NASA hosted two live question-and-answer sessions online. The first happened roughly 12 hours before the eclipse via Reddit's Ask Me Anything. The second was a web chat hosted on their site just before the eclipse began. NASA also streamed the eclipse live on their website.[9] NASA TV provided 3 hours of live coverage beginning at 2 a.m. EDT.[10]


Related eclipses[edit]

The April 15 eclipse is the first eclipse in a tetrad; that is, four consecutive total eclipses with no partial eclipses in between. There will be one eclipse every six lunar cycles during the tetrad – on October 8, 2014, April 4, 2015, and September 28, 2015.[3] The lunar year series repeats after 12 cycles, or 354 days, causing a date shift when compared to the solar calendar. This shift means the Earth's shadow will move about 11 degrees west in each subsequent eclipse.

This tetrad started during the ascending node of the Moon's orbit. It is the first tetrad since the 2003–04 series, which started in May. The next series will be from 2032 to 2033, starting in April.

Lunar eclipse series sets from 2013–2016
Ascending node   Descending node
Saros Viewing
Type Saros Viewing
Partial lunar eclipse 2013-04-25 2018UTC.jpg
2013 Apr 25
Lunar eclipse from moon-2013Apr25.png
Lunar eclipse chart close-2013Apr25.png
117 2013 Oct 18
Lunar eclipse from moon-2013Oct18.png
Lunar eclipse chart close-2013Oct18.png
Lunar eclipse April 15 2014 California Alfredo Garcia Jr1.jpg
2014 Apr 15
Lunar eclipse from moon-2014Apr15.png
Lunar eclipse chart close-2014Apr15.png
127 2014 Oct 08
Lunar eclipse from moon-2014Oct08.png
Lunar eclipse chart close-2014Oct08.png
132 2015 Apr 04
Lunar eclipse from moon-2015Apr04.png
Lunar eclipse chart close-2015Apr04.png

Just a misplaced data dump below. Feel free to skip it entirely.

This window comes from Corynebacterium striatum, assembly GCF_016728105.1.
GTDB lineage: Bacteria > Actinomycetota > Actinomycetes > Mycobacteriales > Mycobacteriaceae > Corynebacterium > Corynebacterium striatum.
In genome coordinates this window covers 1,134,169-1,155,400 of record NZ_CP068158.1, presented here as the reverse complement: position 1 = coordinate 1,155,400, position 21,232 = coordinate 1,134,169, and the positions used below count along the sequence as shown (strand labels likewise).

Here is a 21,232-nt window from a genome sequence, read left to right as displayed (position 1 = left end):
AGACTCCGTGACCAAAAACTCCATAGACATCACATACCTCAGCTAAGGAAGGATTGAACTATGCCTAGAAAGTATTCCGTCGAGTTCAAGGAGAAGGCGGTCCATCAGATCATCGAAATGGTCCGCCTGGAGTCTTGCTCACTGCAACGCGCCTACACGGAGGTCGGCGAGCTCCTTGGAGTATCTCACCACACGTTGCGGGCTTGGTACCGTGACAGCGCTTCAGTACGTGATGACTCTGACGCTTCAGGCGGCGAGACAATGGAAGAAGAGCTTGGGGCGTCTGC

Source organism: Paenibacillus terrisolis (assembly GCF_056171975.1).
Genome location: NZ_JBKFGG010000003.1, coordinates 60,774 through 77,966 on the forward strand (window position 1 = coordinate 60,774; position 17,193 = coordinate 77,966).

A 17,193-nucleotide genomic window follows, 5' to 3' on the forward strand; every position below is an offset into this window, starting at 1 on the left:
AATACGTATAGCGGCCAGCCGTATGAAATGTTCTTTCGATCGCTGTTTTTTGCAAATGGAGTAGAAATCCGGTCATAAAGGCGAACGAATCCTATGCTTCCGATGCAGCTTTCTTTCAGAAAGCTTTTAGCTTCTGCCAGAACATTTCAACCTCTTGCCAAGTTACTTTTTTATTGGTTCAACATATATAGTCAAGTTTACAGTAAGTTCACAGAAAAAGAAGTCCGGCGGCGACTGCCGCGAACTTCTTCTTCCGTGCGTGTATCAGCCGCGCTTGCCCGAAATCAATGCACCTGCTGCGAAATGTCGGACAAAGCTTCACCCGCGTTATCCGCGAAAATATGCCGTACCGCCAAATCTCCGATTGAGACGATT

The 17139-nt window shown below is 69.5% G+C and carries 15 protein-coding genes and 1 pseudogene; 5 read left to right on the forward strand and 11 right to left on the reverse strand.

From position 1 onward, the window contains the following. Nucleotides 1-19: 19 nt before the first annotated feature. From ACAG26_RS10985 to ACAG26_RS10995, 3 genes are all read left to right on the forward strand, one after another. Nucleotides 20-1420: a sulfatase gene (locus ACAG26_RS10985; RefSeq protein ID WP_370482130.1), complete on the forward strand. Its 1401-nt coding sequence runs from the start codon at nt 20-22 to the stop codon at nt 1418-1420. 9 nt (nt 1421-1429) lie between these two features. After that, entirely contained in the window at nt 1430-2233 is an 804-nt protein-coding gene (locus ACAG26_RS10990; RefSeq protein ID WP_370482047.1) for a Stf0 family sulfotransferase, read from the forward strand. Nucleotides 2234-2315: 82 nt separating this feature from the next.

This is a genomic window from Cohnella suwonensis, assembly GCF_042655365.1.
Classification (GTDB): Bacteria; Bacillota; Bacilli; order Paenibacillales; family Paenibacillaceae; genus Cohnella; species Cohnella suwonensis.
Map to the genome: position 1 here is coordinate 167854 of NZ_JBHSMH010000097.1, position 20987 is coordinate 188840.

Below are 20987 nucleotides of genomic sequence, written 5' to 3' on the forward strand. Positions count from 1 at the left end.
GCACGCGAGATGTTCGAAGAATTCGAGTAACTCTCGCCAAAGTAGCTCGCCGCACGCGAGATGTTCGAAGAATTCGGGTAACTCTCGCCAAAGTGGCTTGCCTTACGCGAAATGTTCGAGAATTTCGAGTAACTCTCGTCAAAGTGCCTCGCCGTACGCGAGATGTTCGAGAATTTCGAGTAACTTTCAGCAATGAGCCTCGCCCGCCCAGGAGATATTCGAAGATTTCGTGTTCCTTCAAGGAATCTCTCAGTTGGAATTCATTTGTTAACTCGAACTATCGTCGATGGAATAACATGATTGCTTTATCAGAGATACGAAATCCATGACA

137 2015 Sep 28
Lunar eclipse from moon-2015Sep28.png
Lunar eclipse chart close-2015Sep28.png
142 2016 Mar 23
Lunar eclipse from moon-2016Mar23.png
Lunar eclipse chart close-2016Mar23.png
147 2016 Sep 16
Lunar eclipse from moon-2016Sep16.png
Lunar eclipse chart close-2016Sep16.png
Last set 2013 May 25 Last set 2012 Nov 28
Next set 2017 Feb 11 Next set 2016 Aug 08

Relation to prophecy[edit]

Lunar eclipses often inspire doomsday predictions and other prophetic pronouncements. According to the Blood Moon Prophecy popularized by Christian pastors John Hagee and Mark Biltz, the April 15 eclipse is a sign of significant change to come.[3] Starting in 2008, Biltz began teaching that the Second Coming of Jesus would occur at the end of the tetrad. Hagee takes a softer stance, saying only that the tetrad is a sign of something significant.[11] The idea gained popular media attention, appearing in newspapers such as USA Today.[3] It was criticized by many Christian writers as being unlikely from a religious perspective.[11] In an FAQ on the subject, the scientific radio show Earth & Sky called the use of the term "blood moon" to describe a tetrad as a recent invention that had no scientific basis.[12] According to Christian Today, only a "small group of Christians" see the eclipse as having religious significance.[13]

See also[edit]


  1. ^ Fred Espenak and Jean Meeus. "Visual Appearance of Lunar Eclipses". NASA. Retrieved April 13, 2014. 
  2. ^ a b c d e f g Espenek, Fred. "Eclipses During 2014". NASA. Retrieved April 3, 2014. 
  3. ^ a b c d e f Elizabeth Weise (April 3, 2014). "Blood moon eclipse on April 15 is a special event". USA Today. Retrieved April 3, 2014. 
  4. ^ "Sneak peek and quick observing guide to April's opposition of Mars". Astro Bob. February 3, 2014. 
  5. ^ Beish, Jeffrey D. (April 12, 2013). "The 2013-2014 Aphelic Apparition of Mars". alpo-astronomy.org. 
  6. ^ Espenak, Fred. "Lunar Eclipses for Beginners". MrEclipse. Retrieved April 7, 2014. 
  7. ^ Jim Burnett. "Parks Can Offer A Great Setting For Viewing Upcoming Total Lunar Eclipses". National Parks Traveler. Retrieved April 11, 2014. 
  8. ^ "Institute for Astronomy holds lunar eclipse viewing parties" (Press release). University of Hawaii. April 8, 2014. Retrieved 11 April 2014. 
  9. ^ "Stay 'Up All Night' to Watch the Lunar Eclipse!". NASA. Retrieved April 11, 2014. 
  10. ^ "NASA to Provide Live Coverage and Commentary of April 15 Lunar Eclipse". NASA. Retrieved April 14, 2014. 
  11. ^ a b David R. Reagan. "The Blood Moon Mania:Legitimate Sign or Hype?". Retrieved April 6, 2014. 
  12. ^ Bruce McClure; Deborah Byrd (March 30, 2014). "What is a Blood Moon?". Earth & Sky. Retrieved April 4, 2014. 
  13. ^ Samantha Blake (April 5, 2014). "Lunar Eclipse April 15, 2014: Four Blood Moons a sign of End Times?". Christian Today. Retrieved April 6, 2014. 

External links[edit]